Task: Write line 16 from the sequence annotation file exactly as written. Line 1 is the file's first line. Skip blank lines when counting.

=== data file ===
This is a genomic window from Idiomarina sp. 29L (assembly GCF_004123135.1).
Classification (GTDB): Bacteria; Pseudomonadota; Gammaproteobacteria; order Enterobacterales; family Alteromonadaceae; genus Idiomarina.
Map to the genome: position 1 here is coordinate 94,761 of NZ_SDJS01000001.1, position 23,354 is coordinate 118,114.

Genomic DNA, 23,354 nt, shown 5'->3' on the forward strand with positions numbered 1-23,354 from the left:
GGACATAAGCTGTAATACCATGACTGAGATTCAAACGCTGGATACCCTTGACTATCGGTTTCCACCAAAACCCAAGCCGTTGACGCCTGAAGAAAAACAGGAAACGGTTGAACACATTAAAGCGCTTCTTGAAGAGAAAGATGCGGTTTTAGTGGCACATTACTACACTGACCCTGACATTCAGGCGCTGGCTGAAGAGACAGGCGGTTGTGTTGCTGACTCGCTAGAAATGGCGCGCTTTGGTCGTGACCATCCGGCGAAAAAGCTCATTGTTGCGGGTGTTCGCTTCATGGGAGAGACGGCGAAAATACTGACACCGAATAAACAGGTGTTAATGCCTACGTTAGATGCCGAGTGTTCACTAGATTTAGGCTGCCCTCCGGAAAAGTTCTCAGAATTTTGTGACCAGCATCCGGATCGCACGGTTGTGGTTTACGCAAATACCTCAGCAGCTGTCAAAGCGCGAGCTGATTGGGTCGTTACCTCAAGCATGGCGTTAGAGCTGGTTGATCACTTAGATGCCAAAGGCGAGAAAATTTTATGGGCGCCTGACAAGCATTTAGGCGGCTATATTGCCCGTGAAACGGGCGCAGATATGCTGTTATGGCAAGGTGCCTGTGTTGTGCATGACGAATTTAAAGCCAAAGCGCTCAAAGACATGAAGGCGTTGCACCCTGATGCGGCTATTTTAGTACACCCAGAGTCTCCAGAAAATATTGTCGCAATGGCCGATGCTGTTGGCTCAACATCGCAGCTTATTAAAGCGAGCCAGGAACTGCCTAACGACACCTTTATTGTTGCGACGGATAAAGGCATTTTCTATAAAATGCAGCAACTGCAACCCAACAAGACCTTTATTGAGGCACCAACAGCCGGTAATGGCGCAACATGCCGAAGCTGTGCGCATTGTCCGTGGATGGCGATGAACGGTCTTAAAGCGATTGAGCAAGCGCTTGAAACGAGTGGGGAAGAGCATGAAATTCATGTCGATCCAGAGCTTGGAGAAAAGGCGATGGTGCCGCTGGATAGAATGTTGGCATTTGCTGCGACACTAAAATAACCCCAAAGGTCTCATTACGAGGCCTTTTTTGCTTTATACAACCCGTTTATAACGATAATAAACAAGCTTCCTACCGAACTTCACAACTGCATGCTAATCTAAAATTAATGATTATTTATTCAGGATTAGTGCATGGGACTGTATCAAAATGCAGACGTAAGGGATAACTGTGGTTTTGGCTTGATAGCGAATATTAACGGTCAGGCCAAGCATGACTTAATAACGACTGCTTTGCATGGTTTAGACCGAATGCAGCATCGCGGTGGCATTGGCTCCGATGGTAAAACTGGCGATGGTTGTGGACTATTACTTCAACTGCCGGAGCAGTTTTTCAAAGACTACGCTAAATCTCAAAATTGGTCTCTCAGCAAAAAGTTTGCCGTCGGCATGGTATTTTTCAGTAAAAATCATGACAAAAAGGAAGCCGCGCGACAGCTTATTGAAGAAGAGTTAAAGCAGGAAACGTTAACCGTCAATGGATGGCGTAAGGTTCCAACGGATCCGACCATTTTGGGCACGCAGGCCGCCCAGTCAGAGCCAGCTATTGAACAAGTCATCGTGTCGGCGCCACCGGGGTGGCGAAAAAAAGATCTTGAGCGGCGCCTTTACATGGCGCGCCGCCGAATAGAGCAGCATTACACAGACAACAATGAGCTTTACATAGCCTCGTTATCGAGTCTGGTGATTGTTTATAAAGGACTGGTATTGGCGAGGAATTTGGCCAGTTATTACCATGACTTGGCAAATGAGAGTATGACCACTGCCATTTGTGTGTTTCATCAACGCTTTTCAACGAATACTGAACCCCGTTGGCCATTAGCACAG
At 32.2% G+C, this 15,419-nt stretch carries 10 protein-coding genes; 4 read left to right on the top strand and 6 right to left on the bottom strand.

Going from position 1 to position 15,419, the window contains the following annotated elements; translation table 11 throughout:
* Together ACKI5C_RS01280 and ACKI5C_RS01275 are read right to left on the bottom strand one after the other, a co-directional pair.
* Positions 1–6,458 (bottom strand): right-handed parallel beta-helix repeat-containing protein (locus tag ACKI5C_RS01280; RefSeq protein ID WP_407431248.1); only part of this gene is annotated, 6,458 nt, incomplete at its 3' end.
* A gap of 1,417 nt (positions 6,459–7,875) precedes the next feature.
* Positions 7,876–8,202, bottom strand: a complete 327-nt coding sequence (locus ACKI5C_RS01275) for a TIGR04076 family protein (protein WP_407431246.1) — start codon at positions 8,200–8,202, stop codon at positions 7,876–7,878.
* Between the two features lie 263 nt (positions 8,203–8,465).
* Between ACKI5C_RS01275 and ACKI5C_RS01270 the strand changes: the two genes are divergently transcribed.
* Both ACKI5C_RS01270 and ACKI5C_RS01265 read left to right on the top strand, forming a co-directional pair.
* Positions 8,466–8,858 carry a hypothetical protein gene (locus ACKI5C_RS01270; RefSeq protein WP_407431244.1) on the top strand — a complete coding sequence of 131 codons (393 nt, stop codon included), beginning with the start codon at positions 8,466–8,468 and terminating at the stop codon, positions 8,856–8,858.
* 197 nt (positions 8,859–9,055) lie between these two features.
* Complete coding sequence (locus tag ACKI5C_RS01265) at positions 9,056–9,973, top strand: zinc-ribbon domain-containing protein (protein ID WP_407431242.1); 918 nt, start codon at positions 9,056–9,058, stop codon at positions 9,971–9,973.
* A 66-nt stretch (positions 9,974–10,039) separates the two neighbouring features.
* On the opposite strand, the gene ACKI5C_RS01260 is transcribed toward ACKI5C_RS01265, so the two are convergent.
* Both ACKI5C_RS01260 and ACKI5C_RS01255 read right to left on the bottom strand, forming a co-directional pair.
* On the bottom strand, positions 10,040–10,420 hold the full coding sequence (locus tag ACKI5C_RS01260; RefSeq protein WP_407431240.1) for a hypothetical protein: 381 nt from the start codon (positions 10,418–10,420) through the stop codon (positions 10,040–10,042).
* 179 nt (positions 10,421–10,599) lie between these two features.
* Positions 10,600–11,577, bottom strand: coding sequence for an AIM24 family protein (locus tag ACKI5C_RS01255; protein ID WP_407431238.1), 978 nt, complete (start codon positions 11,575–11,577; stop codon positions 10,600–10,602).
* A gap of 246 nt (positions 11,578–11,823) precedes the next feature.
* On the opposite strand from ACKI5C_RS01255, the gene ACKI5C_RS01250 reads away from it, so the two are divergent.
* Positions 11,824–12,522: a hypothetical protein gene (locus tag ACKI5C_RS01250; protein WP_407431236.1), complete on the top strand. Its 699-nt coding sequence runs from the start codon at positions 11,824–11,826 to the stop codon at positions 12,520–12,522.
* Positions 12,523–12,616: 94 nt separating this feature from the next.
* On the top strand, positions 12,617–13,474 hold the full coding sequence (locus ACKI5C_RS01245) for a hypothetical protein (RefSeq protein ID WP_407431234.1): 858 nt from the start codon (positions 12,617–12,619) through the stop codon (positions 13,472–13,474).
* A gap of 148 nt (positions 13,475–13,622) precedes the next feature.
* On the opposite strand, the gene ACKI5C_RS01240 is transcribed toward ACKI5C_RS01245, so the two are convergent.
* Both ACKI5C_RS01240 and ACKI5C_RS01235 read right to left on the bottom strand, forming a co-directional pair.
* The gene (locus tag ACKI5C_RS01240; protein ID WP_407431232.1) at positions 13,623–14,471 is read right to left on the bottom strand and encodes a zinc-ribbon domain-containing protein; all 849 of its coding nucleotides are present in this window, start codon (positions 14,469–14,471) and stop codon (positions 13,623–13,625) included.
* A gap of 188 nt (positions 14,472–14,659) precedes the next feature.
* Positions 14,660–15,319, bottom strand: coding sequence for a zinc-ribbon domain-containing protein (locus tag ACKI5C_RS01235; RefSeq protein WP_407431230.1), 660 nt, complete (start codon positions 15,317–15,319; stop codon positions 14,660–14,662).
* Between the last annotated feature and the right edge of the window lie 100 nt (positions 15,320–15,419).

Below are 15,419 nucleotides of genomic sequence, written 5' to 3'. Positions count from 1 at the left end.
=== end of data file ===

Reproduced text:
* 197 nt (positions 8,859–9,055) lie between these two features.